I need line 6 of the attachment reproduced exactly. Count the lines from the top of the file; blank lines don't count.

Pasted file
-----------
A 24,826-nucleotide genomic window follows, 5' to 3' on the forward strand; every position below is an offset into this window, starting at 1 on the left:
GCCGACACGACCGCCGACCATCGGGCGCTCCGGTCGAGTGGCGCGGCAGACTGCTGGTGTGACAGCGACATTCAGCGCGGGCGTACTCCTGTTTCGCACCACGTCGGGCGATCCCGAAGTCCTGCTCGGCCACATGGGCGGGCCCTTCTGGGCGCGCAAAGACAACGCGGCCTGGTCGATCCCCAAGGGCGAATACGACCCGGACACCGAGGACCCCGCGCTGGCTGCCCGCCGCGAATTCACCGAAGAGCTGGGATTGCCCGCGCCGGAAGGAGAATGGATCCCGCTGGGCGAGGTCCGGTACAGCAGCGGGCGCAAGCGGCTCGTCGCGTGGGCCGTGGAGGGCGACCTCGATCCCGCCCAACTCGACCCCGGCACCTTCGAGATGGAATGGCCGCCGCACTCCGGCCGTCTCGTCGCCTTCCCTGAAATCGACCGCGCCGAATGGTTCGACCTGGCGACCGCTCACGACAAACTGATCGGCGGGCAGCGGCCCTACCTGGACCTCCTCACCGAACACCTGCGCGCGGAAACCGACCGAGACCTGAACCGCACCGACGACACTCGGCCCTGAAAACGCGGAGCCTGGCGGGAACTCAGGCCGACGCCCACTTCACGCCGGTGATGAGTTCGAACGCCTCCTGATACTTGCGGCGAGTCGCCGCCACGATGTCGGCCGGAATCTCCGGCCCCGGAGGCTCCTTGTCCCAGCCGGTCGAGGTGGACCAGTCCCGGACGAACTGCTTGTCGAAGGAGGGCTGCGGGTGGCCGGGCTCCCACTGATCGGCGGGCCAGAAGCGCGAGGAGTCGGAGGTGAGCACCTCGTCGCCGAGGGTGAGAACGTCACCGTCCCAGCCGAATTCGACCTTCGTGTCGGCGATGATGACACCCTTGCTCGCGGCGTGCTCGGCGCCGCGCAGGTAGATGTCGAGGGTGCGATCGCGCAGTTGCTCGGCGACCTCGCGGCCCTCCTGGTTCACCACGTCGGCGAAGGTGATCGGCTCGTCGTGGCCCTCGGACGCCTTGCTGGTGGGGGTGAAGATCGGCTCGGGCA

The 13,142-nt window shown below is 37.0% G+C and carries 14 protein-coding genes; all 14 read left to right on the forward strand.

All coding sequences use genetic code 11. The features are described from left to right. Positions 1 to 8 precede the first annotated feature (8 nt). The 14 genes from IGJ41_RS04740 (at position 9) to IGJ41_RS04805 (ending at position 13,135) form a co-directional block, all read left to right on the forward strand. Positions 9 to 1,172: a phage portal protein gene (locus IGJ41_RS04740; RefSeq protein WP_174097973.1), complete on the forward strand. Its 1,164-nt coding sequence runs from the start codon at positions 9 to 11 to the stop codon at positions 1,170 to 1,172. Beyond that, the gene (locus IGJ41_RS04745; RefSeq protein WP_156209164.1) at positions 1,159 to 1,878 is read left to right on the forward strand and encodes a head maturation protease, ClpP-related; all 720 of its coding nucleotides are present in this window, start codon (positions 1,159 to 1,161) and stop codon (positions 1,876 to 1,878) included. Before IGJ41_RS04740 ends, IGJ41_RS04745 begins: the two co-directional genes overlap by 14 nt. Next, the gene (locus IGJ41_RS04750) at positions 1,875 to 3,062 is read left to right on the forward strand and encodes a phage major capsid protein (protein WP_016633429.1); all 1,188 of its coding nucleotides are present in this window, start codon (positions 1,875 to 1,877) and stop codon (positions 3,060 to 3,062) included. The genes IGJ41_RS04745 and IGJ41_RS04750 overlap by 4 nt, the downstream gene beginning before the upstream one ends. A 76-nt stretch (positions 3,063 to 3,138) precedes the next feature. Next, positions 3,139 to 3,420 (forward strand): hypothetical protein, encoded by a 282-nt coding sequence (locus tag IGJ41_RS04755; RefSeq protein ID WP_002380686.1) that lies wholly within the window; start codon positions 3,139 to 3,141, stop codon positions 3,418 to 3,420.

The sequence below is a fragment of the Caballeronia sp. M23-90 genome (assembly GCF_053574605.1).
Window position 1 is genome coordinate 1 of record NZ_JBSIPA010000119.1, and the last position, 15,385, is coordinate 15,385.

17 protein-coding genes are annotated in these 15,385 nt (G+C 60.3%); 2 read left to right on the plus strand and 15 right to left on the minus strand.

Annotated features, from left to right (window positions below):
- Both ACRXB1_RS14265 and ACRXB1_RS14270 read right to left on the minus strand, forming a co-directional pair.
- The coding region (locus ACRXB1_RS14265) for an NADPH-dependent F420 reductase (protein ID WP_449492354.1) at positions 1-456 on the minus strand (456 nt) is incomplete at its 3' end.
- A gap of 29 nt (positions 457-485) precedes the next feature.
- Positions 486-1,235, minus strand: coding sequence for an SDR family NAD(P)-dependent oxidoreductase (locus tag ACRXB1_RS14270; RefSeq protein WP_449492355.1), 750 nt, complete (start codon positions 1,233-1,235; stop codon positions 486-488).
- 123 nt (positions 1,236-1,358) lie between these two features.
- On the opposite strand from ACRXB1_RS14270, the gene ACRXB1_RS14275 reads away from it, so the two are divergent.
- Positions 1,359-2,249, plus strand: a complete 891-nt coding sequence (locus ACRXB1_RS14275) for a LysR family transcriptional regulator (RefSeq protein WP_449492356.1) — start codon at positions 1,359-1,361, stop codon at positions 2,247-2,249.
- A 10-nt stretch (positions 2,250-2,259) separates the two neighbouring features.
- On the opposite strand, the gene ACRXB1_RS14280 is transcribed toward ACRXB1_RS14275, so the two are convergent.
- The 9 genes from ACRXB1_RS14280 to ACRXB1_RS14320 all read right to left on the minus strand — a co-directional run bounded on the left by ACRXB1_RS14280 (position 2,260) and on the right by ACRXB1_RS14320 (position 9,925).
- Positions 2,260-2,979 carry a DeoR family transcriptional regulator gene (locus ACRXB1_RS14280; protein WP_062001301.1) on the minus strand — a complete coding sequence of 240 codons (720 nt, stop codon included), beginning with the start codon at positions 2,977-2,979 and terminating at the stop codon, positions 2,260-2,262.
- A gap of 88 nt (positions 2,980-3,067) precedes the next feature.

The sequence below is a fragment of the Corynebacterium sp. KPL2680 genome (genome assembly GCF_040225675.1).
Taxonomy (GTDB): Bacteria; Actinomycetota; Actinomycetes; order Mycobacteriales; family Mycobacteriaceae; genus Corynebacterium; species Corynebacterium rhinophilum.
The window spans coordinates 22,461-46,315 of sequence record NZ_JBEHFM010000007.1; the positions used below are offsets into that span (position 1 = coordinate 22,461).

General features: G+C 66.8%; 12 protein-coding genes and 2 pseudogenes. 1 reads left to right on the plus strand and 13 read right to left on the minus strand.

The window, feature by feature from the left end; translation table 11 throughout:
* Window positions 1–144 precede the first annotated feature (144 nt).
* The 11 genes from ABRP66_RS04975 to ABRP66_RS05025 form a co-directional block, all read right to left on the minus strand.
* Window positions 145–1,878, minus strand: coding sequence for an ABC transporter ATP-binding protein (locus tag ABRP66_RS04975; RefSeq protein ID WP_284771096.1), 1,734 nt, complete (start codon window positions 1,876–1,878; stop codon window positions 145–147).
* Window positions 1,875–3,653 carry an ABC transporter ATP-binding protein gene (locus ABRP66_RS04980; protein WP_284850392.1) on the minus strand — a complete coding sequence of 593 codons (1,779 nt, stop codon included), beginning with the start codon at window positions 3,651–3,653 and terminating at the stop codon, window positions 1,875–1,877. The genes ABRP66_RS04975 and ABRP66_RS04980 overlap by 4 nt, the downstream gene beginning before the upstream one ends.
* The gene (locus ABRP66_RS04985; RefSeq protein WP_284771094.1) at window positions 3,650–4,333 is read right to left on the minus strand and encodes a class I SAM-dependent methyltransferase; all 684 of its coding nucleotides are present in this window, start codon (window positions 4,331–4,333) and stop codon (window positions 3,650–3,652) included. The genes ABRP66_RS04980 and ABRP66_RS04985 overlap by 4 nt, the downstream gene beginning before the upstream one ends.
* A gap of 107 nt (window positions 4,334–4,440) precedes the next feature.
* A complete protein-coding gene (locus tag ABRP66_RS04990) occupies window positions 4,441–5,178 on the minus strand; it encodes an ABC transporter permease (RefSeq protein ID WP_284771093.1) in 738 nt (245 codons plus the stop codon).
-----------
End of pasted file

Window position 1 is genome coordinate 1 of record NZ_JBSIPA010000119.1, and the last position, 15,385, is coordinate 15,385.